“Okay. Well, sometimes they don’t. But now Lois, that’s been a few in a row. Is uh, everything okay?”
“Everything’s fine, Perry,” she insisted.
“Okay then.” He let the subject drop. “I’ve got another assignment for you. It’s overseas… in Paris.”
Her heart leapt in spite of herself. Paris. That’s where Clark was.
“Now, I was going to send Friaz, but he can’t go. His wife had an accident and broke her leg.”
Lois winced, but couldn’t help feeling that Eduardo’s wife’s bad luck had been her good luck.
“Clark sent me an email yesterday about artworks going missing. The artworks that Superman found in that vault a couple of years ago. Clark thinks they’re linked, and since you wrote the original story, well, it makes sense to send you along.” He leaned forward. “Is that, ah, going to be a problem? Cause when he left here, you weren’t exactly getting along.”
Her heart skipped a beat and she fought to keep her voice level as she replied.
“It’s fine Chief. That was a long time ago.”
He gave her a measuring look. “Well, okay then. You fly out this afternoon.” Perry handed her the tickets. “You’ve got a week. I can’t spare you longer than that.” He paused, giving her that measuring look again as she tried to keep an expression of professional interest on her face. For a moment, she thought she was about to be on the receiving end of one of Perry’s Elvis stories, but then he dismissed her to go and pack.
She left the editor’s office and headed for the elevators, trying to make a mental list of what she needed to pack, and failing.
Perry hadn’t said outright that she’d be working with Clark, but surely he’d be there, right? Even if only to outline what he knew about the missing artworks before moving on to whatever he was doing? Try as she might, she couldn’t entirely contain the excited, fluttery feeling in the pit of her stomach at the thought of seeing him again.
Jimmy Olsen accosted her before she made it to the elevator. Ever since Clark left, he’d been pretty much the only person at the Planet that still talked to her. Just about everyone else blamed her for Clark’s leaving. Privately, she admitted that they might be right. Clark asking her out might have been the beginning of the end, but it hadn’t had to finish in him leaving Metropolis.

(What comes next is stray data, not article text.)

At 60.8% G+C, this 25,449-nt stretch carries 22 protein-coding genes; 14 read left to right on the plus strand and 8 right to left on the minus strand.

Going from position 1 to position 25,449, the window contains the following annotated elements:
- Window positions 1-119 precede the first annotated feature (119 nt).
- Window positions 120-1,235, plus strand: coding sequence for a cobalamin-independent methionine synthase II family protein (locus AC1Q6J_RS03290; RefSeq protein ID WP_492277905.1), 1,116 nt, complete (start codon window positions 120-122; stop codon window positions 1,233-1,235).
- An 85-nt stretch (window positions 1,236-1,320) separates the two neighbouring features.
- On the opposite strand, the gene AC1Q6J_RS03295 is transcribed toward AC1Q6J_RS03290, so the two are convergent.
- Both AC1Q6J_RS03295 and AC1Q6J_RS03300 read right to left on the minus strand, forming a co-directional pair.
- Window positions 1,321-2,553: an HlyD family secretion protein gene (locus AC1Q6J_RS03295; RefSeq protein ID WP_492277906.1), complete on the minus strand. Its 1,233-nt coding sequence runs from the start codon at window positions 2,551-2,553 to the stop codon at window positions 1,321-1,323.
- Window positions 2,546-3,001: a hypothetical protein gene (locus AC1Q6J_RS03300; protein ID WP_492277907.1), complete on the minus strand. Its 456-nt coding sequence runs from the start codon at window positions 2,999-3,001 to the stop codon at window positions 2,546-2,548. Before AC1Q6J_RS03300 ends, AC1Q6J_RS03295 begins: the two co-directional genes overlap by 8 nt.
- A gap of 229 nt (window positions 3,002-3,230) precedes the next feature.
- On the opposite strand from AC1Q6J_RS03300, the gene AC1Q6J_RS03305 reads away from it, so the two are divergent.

“Hey Lois! Heading out on a story?”
“Kind of, Jimmy. Perry’s sending me to Paris.”
Lois kept moving as she spoke, hoping to hide the nervous anticipation she felt. Fortuitously, the elevator was already on the newsroom floor, opening its doors as soon as she pushed the button.
“Paris! When? Are you going to go see Clark?”
“This afternoon, and I’m not sure.” She entered the elevator car and turned to face the doors and her wide-eyed younger friend.
“Sorry Jimmy, but I have to go home and pack.”
His reply was cut off by the doors closing.
As the 7 hour flight neared its end, Lois became more and more jittery. It had been six months since Clark left. Superman had left two weeks later, citing the increasingly unstable relationship between Eastern and Western Europe as the reason. And Lois’s relationship with Dan Scardino hadn’t survived long past that. Since then, her interactions with Clark had been a total of a handful of awkward emails (‘How’s Paris?’ ‘Fine. How’s Metropolis?’ ‘Fine.’) and another handful of equally stilted encounters with Superman.
Funny how things worked. After his precipitous departure from Metropolis, Lois had quickly figured out that Clark Kent and Superman were one and the same person. It wasn’t one big thing that had tipped her off, either. No, it was a whole bunch of little things that she’d routinely dismissed about Clark Kent that had suddenly made sense. The constant disappearances, the bizarre excuses, the miraculous return from the ‘dead’. She’d been furious at first, but then she’d remembered how she’d treated him, fawning over Superman and dismissing Clark, and her fury had turned to embarrassment.